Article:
Of course we have enough human caregivers for the elderly. The country –and the world— is awash in underemployment and unemployment, and many people find caregiving to be a fulfilling and desirable profession. The only problem is that we –as a society— don’t want to pay caregivers well and don’t value their labor. Slightly redistributive policies that would slightly decrease the existing concentration of wealth to provide subsidies for childcare or elder care are, unfortunately, deemed untouchable goals by political parties beholden to a narrow, über-wealthy slice of society.
Yoo hoo. I (64) visit my 95 year-old dad several times a day at a retirement home five minutes away on foot, in Ottawa, Canada. We’re safe but boring, even in a polar vortex.
Here is how it looks here: The caregivers help my dad who lives across the street from me with stuff I cannot (possibly shouldn’t) do.
Caregivers are mostly new Canadians, and we are very glad for them. Our country encourages health care careers and we wish prospective new immigrants well in them. They get about the same income I do.
But here is what Tufekci says about Japan’s drive for robot care instead:
Japan is notoriously anti-immigrant, and also hostile to women’s rights in terms of childcare and family-career balance. As a result, more and more Japanese women choose not to have children: hence the shortage of Japanese children to take care of parents. And the country refuses to address its demographic crisis by any easing of immigration policies—hundreds of thousands ethnic Koreans who have been in Japan through multiple generations, for example, do not have Japanese citizenship and can only assimilate if they more or less give up their Korean identity.
So, it’s not a shortage of caregivers, it’s a shortage of caring.
Now, a Canadian like your post author desperately wants to back away from any ethnic standoff because many countries (like Canada) are multicultural. Here is what we face now, no guff:
Modern medicine has given us the four generation family, good or bad, where grandfather is alive at the same time as his great-grandchildren. Great-grandpa really cares whether people he knows and loves come to see him, even if he is confused about who is alive and who is dead over nearly a century.
My own father (lost short term memory to stroke) simply can’t believe that his beloved wife and sisters have predeceased him. He insists that he sees them every time he takes a nap. Who can dispute it? But only a family member who knows the history might know who the old man is even talking about.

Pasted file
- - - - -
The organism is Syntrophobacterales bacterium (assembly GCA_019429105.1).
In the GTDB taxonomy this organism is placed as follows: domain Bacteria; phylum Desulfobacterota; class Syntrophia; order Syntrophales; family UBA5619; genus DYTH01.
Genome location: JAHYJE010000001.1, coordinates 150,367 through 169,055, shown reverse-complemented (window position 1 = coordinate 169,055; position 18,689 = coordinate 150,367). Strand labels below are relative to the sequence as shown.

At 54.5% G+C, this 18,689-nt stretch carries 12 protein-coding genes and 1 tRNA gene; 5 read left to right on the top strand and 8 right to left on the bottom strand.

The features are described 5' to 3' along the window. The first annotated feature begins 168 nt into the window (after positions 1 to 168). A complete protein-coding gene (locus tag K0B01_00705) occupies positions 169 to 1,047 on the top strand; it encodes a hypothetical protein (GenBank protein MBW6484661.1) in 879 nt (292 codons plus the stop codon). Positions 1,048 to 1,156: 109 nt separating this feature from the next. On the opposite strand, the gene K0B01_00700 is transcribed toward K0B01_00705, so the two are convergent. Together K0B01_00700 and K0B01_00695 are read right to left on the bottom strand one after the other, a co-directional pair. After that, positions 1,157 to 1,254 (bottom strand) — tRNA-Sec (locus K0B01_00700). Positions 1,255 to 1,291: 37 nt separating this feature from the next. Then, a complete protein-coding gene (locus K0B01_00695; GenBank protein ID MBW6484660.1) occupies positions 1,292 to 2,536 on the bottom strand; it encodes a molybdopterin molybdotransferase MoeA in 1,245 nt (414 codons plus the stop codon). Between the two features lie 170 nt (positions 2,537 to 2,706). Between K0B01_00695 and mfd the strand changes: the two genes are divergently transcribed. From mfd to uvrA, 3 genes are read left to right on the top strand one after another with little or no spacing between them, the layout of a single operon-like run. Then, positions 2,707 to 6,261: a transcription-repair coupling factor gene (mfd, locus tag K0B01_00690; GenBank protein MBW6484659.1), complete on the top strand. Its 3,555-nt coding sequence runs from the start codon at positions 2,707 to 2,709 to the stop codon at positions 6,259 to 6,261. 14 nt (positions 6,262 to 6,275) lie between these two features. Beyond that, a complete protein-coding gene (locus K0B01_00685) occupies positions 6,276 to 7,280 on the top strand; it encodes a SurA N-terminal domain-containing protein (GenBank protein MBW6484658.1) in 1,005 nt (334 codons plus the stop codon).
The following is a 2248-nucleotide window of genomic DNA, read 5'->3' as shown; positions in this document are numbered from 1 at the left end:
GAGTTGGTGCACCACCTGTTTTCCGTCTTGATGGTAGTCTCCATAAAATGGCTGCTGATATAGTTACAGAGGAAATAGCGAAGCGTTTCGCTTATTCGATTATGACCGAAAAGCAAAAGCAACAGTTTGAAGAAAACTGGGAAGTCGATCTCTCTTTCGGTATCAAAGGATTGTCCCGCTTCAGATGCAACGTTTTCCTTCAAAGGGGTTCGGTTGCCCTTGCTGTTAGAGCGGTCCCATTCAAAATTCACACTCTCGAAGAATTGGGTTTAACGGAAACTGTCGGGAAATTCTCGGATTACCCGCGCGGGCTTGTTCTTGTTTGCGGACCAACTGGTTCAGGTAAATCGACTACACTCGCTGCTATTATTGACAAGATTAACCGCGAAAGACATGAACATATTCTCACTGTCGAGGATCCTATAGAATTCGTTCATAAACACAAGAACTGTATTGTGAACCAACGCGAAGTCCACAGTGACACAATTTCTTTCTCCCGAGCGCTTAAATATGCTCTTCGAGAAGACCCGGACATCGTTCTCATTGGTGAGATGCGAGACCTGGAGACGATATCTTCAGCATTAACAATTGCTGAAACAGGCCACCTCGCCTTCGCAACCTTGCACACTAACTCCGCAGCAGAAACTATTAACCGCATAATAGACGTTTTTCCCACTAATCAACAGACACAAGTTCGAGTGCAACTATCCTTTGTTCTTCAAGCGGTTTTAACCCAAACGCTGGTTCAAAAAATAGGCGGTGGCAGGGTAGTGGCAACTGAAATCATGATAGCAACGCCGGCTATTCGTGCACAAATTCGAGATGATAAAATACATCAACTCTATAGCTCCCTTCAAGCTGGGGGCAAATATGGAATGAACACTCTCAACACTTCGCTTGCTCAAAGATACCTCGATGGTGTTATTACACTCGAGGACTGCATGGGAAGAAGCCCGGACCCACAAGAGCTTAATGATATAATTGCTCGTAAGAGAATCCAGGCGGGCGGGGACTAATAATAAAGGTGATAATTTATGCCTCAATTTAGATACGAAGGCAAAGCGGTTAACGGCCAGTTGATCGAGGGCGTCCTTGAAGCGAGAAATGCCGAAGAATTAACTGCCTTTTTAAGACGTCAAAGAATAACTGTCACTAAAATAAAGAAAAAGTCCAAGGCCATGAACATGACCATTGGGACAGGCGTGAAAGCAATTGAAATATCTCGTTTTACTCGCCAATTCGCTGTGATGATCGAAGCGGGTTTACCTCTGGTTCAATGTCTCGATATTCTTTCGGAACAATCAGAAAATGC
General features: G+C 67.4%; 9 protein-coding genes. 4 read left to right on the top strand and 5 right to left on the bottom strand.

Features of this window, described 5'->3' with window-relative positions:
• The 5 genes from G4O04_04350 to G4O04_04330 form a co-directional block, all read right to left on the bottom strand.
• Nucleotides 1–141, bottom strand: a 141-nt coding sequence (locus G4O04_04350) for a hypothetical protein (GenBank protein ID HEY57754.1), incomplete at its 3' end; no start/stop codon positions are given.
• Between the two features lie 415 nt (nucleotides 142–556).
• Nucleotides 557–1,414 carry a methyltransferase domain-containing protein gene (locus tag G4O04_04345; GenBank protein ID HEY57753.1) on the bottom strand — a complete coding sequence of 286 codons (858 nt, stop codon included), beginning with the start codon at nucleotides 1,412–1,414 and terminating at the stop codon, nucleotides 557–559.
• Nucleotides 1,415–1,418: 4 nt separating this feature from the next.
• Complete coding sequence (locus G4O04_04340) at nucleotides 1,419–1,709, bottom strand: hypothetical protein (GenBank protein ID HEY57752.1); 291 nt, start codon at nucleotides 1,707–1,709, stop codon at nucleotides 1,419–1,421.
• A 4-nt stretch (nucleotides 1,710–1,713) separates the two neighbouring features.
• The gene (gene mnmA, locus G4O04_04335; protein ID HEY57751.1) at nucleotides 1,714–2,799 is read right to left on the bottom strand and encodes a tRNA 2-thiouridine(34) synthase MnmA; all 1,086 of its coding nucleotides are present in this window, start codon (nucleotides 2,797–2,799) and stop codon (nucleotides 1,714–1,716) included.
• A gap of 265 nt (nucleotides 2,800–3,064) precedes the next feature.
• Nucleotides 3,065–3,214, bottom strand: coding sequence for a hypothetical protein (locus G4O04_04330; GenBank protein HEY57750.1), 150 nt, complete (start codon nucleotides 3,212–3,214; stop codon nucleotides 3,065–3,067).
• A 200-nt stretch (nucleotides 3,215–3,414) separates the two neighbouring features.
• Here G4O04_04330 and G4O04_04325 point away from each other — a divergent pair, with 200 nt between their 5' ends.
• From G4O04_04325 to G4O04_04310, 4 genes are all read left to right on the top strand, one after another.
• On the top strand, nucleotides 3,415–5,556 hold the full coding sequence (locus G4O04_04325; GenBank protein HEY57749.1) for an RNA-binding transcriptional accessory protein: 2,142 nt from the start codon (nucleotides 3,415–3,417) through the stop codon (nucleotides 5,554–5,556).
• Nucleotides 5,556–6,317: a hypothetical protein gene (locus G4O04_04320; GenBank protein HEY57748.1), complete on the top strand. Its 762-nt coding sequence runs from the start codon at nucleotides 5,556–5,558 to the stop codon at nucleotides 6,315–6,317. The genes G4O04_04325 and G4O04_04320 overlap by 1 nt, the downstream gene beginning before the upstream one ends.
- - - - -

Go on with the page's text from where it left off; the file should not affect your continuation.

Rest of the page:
An excellent new Canadian personal care worker (I have met many!) cannot be expected to know about life on the open prairie in Canada in the 1930s, when John Patrick O’Leary drove a team of six horses, harvesting from Kansas City to Peace River , before he went off to the Battle of Britain in World War II (1939).
A robot can only pretend to know.
In a letter to the New York Times, technology researcher Sherry Turkle* says,
But I still believe that robots are inappropriate as caregivers for the elderly or for children. The robots proposed as “caring machines” fool us into thinking they care about us. Maintaining eye contact, remembering our names, responding to verbal cues — these are things that robots do to simulate care and understanding.
What if we don’t need to simulate? I had to exit, half-crying, after explaining this evening to a care worker that all the women my dad wants to reach are dead. But he really loved them a lot.
And what if old people need someone with them who remembers some of them? How much is that to ask? If we care.
See also: Robotic caregivers are a bad idea (but not just for the obvious reasons): If we look at it from an economic perspective, the pension money a senior spends on assisted living is not wasted. It is recycled back into the economy as someone else’s salary.
Some of this vid may be helpful, for long-term care planning:
Denyse O’Leary is a Canadian journalist, author, and blogger.
* Spelling corrected